Road Signs: An Art and a Science
Roadside communication is a ubiquitous component of pedestrian and vehicle travel worldwide. The Romans deployed the first recorded roadside communications on the Appian Way in 312 B.C., using markers to indicate the distance to Rome. Fast-forward to today, travelers are inundated with messages ranging from government traffic and safety signs to advertisements on massive print or digital billboards.
In 2022, there were over 350,000 billboards in the United States, and the average size of a billboard was 14 feet high and 48 feet wide, providing 672 square feet of advertising space. But these mega-sized attention grabbers aren’t the only signs competing for attention on American roadways. Over 500 different federally approved traffic signs are being used in the United States, and it is estimated that tens of millions of these are deployed on our interstates, highways, streets, and rural roads. But there isn’t actually much of a competition between the giant flashy billboards and the somewhat mundane traffic sign.
Billboards vs Traffic Signs. Desperate attention grabbers vs subtle psychology wallflowers
Billboards scream for passersby to focus on them, whereas traffic signs are often just wallflowers – content not to be focused on. Visible, but not the center of attention. The very design of traffic signs encourages us not to study or be distracted by them.
The disciplines behind the design of traffic signs include standardization, ergonomics, visibility, simplicity, and psychology. A properly functioning road sign does not require the passerby to focus on the sign. Standard shapes, colors, placement, and size all work together over time to create an effect called priming. When someone “primes” something, it means to prepare it for something else. Think about the primer coat of paint or priming a pump. In psychology, priming is when exposure to a stimulus can later alter behavior or thoughts. Long before we are old enough to drive a vehicle, we observe road signs, and because the signs are standardized, our subconscious is primed to recall the message type of that sign instantly. Triangles, squares, and octagons, combined with red, green, blue, brown, yellow, orange, and white, trigger information primed in our minds through years of seeing traffic signs. We don’t need to actually read the sign to understand what the sign is about.
Traffic sign colors and shapes
Sign color themes include red, which means stop; yellow, which means caution; green, which indicates an exit ahead or other navigational information; orange, which indicates a warning – such as a traffic pattern change or hazard; and white, which means regulatory, e.g., speed limit. The traffic sign’s shape also conveys a message that has been primed in our minds. Octogans represent a regulatory message, most commonly stop, while diamonds are utilized for warnings. Square signs indicate a service, recreation, or point of interest, and rectangles serve as directional or navigation-related information.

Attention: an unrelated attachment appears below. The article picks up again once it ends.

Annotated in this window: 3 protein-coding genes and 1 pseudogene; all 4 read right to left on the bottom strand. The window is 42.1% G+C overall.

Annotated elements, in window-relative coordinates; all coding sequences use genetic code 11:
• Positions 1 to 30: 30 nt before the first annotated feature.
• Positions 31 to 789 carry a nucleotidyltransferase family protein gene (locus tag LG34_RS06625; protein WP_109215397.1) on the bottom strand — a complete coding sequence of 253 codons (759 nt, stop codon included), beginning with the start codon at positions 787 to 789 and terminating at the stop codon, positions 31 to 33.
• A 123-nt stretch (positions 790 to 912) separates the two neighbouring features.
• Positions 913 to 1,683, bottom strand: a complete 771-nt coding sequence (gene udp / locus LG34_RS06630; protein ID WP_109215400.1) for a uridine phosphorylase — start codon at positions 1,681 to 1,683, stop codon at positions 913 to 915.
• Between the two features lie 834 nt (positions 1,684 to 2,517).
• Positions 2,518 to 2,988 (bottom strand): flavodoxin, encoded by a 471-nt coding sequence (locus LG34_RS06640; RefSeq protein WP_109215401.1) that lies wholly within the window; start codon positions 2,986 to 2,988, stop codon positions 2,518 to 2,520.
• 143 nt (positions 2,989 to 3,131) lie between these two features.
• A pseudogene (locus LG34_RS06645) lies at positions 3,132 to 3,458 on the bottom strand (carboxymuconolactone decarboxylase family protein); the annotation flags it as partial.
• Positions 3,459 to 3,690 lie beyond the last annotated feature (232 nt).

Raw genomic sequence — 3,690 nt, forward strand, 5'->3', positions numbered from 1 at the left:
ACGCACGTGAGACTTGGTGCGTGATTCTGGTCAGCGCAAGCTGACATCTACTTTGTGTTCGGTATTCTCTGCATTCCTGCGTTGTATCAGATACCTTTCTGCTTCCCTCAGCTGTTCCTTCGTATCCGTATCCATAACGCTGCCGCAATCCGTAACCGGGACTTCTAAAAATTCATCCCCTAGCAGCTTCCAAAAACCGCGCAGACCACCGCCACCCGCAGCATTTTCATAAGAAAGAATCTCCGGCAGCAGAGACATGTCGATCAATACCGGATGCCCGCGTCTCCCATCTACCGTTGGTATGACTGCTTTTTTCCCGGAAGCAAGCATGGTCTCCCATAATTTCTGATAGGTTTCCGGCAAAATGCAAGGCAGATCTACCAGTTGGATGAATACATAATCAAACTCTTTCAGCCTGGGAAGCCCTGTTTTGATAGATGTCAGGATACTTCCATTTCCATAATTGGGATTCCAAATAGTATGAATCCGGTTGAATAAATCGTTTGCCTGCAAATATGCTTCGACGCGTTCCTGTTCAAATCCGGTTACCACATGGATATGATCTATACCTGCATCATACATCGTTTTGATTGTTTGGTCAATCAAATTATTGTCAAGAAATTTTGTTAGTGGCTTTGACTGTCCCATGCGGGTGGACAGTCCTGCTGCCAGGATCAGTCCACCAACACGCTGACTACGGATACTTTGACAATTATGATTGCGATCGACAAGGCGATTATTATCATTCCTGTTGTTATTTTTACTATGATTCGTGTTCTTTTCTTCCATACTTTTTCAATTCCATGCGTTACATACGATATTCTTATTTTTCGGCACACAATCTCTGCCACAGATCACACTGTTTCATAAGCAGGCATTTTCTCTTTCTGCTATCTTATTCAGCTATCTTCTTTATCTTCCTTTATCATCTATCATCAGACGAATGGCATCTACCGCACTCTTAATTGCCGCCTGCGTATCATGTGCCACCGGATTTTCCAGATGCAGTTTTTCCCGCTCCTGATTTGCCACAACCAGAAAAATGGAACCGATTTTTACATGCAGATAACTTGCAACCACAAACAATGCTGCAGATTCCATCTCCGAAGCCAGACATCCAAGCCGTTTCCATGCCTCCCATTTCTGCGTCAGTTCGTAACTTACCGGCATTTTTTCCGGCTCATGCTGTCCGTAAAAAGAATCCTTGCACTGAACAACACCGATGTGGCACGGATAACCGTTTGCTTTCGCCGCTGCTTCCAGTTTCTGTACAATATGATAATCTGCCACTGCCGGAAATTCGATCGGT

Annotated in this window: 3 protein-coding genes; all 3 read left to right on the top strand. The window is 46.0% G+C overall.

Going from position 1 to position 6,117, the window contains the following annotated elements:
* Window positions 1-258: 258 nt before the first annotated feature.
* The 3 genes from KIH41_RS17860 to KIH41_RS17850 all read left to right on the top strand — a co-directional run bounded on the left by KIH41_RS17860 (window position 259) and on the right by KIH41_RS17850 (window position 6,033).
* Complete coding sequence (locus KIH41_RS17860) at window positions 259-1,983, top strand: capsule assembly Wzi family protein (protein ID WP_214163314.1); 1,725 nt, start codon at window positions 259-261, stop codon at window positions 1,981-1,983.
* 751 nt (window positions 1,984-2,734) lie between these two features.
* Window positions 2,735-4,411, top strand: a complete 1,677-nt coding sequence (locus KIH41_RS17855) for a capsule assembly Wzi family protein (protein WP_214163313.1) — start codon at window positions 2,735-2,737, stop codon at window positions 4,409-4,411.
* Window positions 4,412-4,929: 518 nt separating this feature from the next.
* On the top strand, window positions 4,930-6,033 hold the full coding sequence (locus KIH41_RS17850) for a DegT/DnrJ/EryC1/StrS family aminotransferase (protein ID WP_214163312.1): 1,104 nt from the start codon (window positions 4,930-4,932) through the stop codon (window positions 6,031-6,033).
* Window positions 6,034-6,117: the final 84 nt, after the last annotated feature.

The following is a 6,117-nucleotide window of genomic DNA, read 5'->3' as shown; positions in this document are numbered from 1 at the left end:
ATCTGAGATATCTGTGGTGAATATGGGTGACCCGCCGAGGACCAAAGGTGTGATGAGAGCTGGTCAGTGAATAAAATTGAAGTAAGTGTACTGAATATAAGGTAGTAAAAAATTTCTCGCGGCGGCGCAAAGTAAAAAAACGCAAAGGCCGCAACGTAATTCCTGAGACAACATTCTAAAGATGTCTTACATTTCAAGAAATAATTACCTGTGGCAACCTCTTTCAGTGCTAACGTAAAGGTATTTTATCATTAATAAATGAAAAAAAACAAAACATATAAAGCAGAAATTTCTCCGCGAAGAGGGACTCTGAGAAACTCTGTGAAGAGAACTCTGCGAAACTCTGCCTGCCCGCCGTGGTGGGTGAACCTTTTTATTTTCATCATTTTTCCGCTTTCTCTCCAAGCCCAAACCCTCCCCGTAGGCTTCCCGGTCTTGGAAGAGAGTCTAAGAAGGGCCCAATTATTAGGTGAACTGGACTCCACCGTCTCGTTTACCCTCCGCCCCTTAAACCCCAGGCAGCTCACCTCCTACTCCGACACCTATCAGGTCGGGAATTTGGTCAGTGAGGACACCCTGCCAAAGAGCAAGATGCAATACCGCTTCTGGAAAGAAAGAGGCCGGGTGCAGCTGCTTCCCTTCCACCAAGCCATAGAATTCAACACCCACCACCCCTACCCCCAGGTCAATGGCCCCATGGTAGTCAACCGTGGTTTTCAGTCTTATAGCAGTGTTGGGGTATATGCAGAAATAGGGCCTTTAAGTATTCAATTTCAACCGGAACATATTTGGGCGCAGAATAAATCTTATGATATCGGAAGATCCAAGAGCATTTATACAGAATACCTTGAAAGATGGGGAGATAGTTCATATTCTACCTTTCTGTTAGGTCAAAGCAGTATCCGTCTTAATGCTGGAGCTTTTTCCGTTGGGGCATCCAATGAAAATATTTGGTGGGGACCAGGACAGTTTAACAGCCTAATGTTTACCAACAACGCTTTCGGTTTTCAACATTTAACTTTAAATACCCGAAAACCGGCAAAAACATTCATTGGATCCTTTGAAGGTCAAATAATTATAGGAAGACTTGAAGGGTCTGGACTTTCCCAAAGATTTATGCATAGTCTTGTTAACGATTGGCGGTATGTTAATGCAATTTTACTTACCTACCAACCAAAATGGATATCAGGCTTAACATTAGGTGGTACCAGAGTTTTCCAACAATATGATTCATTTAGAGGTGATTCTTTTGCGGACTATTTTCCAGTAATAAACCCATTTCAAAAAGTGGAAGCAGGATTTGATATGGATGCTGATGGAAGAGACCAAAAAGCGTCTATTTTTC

Have you heard of Highway Gothic?
In addition to the psychology of colors and shapes, science has also impacted the font used on American street signs. Studies in letter clarity, capitalization, and font size and the recognition that standardization matters resulted in the adoption of Highway Gothic as the approved font for all road signs in 1948. Before that, signs around the country were a mixed bag of fonts selected by local or state leadership or even the individual sign maker.
Highway Gothic is a sans-serif typeface that has been used on highway signs in the United States since 1948. Theodore Forbes, an Illinois State Highway Department engineer, designed it. Forbes was tasked with designing a font that would be easily read at high speeds and in all weather conditions. He created Highway Gothic by combining elements of several existing fonts, including Futura and Highway Sans.
Highway Gothic quickly became the standard font for highway signs across the country. It is known for its bold, simple design and its high legibility. Highway Gothic is also one of the most recognizable fonts in the world, and it has been used in countless movies, T.V. shows, and commercials.
Clearview is a sans-serif typeface that was developed in the 1990s as a replacement for Highway Gothic. Don Meeker and James Montalbano designed it, which was approved for interim use by the Federal Highway Administration (FHWA) in 2004.
Clearview was designed to be more legible than Highway Gothic, especially at night and in adverse weather conditions. It has a larger x-height, wider letter spacing, and more open counters. Clearview is also more similar to the fonts used in everyday life, such as Arial and Helvetica.
Despite its advantages, Clearview has not been widely adopted. Some states have used it on new signs, but many others have continued to use Highway Gothic. In 2016, the Federal Highway Administration (FHWA) announced that it was rescinding its interim approval of Clearview, and in 2018, Congress required the FHWA to reinstate the interim approval status. This decision means that states are no longer required to use Clearview on new signs and can continue using Highway Gothic.
Road signs are designed to communicate important information to drivers clearly and concisely. However, they are more than just simple traffic signals. Road signs also play an essential role in the psychology of driving. The psychology of road signs studies how drivers perceive and respond to road signs. This field of research draws on various disciplines, including psychology, cognitive science, and human factors engineering.
While it may seem counter-intuitive, when it comes to road signs, the less you have to look to understand, the safer it is for everyone on the roadways.